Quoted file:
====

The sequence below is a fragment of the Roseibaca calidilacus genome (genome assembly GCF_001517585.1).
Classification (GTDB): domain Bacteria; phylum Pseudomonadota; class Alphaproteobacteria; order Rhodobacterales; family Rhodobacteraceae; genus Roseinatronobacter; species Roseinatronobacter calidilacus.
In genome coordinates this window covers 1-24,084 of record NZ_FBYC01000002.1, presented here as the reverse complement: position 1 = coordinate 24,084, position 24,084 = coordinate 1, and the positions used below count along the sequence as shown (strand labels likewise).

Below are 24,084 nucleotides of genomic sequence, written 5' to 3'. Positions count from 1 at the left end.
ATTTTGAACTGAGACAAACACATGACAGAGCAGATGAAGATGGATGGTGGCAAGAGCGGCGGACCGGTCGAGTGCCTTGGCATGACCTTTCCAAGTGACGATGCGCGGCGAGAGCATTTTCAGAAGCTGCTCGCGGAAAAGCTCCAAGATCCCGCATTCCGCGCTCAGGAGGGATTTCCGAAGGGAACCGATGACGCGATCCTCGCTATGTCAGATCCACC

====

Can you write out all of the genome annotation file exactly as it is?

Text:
The sequence below is a fragment of the Roseibaca calidilacus genome (genome assembly GCF_001517585.1).
Classification (GTDB): domain Bacteria; phylum Pseudomonadota; class Alphaproteobacteria; order Rhodobacterales; family Rhodobacteraceae; genus Roseinatronobacter; species Roseinatronobacter calidilacus.
In genome coordinates this window covers 1-24,084 of record NZ_FBYC01000002.1, presented here as the reverse complement: position 1 = coordinate 24,084, position 24,084 = coordinate 1, and the positions used below count along the sequence as shown (strand labels likewise).

Below are 24,084 nucleotides of genomic sequence, written 5' to 3'. Positions count from 1 at the left end.
ATTTTGAACTGAGACAAACACATGACAGAGCAGATGAAGATGGATGGTGGCAAGAGCGGCGGACCGGTCGAGTGCCTTGGCATGACCTTTCCAAGTGACGATGCGCGGCGAGAGCATTTTCAGAAGCTGCTCGCGGAAAAGCTCCAAGATCCCGCATTCCGCGCTCAGGAGGGATTTCCGAAGGGAACCGATGACGCGATCCTCGCTATGTCAGATCCACC